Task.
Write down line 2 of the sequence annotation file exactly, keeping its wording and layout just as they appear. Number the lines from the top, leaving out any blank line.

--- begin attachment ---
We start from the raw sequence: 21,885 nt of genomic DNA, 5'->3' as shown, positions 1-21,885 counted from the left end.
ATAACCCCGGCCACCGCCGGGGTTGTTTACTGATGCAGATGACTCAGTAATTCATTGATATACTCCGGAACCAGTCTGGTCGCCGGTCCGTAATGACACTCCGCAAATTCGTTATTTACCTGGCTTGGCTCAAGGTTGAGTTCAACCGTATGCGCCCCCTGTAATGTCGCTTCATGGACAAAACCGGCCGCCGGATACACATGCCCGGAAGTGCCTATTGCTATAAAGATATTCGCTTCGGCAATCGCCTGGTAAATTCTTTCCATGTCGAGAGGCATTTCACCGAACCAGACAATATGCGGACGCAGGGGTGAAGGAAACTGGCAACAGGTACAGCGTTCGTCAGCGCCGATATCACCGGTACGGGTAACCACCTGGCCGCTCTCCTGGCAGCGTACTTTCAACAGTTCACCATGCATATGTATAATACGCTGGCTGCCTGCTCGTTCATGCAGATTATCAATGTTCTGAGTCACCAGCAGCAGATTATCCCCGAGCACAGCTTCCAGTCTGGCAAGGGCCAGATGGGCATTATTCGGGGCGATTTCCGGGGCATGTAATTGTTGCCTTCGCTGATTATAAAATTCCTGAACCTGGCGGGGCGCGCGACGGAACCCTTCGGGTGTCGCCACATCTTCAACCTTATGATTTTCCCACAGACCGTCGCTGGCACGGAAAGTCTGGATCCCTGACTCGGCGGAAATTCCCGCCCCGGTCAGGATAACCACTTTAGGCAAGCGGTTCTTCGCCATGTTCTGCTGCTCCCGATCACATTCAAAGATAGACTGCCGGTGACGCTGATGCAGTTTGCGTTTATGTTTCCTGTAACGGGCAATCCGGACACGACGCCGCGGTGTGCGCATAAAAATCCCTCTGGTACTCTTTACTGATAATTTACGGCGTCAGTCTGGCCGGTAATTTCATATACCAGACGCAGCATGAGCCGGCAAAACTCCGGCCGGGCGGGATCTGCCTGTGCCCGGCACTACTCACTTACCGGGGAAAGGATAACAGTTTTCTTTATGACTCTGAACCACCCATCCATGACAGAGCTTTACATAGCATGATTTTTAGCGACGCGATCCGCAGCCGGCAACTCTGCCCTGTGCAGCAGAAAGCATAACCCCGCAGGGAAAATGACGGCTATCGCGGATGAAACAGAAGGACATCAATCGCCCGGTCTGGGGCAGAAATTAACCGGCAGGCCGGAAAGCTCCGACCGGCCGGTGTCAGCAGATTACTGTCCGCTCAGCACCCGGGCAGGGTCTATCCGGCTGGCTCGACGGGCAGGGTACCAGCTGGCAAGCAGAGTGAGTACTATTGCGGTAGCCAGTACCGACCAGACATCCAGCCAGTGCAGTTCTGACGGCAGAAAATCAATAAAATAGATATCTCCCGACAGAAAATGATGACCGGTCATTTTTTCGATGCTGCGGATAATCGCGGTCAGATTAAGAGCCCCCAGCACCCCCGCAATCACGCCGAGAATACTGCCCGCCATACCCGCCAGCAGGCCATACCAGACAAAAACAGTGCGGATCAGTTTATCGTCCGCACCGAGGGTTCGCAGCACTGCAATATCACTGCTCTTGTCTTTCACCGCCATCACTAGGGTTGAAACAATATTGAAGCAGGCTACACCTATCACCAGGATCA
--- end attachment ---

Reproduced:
ATAACCCCGGCCACCGCCGGGGTTGTTTACTGATGCAGATGACTCAGTAATTCATTGATATACTCCGGAACCAGTCTGGTCGCCGGTCCGTAATGACACTCCGCAAATTCGTTATTTACCTGGCTTGGCTCAAGGTTGAGTTCAACCGTATGCGCCCCCTGTAATGTCGCTTCATGGACAAAACCGGCCGCCGGATACACATGCCCGGAAGTGCCTATTGCTATAAAGATATTCGCTTCGGCAATCGCCTGGTAAATTCTTTCCATGTCGAGAGGCATTTCACCGAACCAGACAATATGCGGACGCAGGGGTGAAGGAAACTGGCAACAGGTACAGCGTTCGTCAGCGCCGATATCACCGGTACGGGTAACCACCTGGCCGCTCTCCTGGCAGCGTACTTTCAACAGTTCACCATGCATATGTATAATACGCTGGCTGCCTGCTCGTTCATGCAGATTATCAATGTTCTGAGTCACCAGCAGCAGATTATCCCCGAGCACAGCTTCCAGTCTGGCAAGGGCCAGATGGGCATTATTCGGGGCGATTTCCGGGGCATGTAATTGTTGCCTTCGCTGATTATAAAATTCCTGAACCTGGCGGGGCGCGCGACGGAACCCTTCGGGTGTCGCCACATCTTCAACCTTATGATTTTCCCACAGACCGTCGCTGGCACGGAAAGTCTGGATCCCTGACTCGGCGGAAATTCCCGCCCCGGTCAGGATAACCACTTTAGGCAAGCGGTTCTTCGCCATGTTCTGCTGCTCCCGATCACATTCAAAGATAGACTGCCGGTGACGCTGATGCAGTTTGCGTTTATGTTTCCTGTAACGGGCAATCCGGACACGACGCCGCGGTGTGCGCATAAAAATCCCTCTGGTACTCTTTACTGATAATTTACGGCGTCAGTCTGGCCGGTAATTTCATATACCAGACGCAGCATGAGCCGGCAAAACTCCGGCCGGGCGGGATCTGCCTGTGCCCGGCACTACTCACTTACCGGGGAAAGGATAACAGTTTTCTTTATGACTCTGAACCACCCATCCATGACAGAGCTTTACATAGCATGATTTTTAGCGACGCGATCCGCAGCCGGCAACTCTGCCCTGTGCAGCAGAAAGCATAACCCCGCAGGGAAAATGACGGCTATCGCGGATGAAACAGAAGGACATCAATCGCCCGGTCTGGGGCAGAAATTAACCGGCAGGCCGGAAAGCTCCGACCGGCCGGTGTCAGCAGATTACTGTCCGCTCAGCACCCGGGCAGGGTCTATCCGGCTGGCTCGACGGGCAGGGTACCAGCTGGCAAGCAGAGTGAGTACTATTGCGGTAGCCAGTACCGACCAGACATCCAGCCAGTGCAGTTCTGACGGCAGAAAATCAATAAAATAGATATCTCCCGACAGAAAATGATGACCGGTCATTTTTTCGATGCTGCGGATAATCGCGGTCAGATTAAGAGCCCCCAGCACCCCCGCAATCACGCCGAGAATACTGCCCGCCATACCCGCCAGCAGGCCATACCAGACAAAAACAGTGCGGATCAGTTTATCGTCCGCACCGAGGGTTCGCAGCACTGCAATATCACTGCTCTTGTCTTTCACCGCCATCACTAGGGTTGAAACAATATTGAAGCAGGCTACACCTATCACCAGGATCA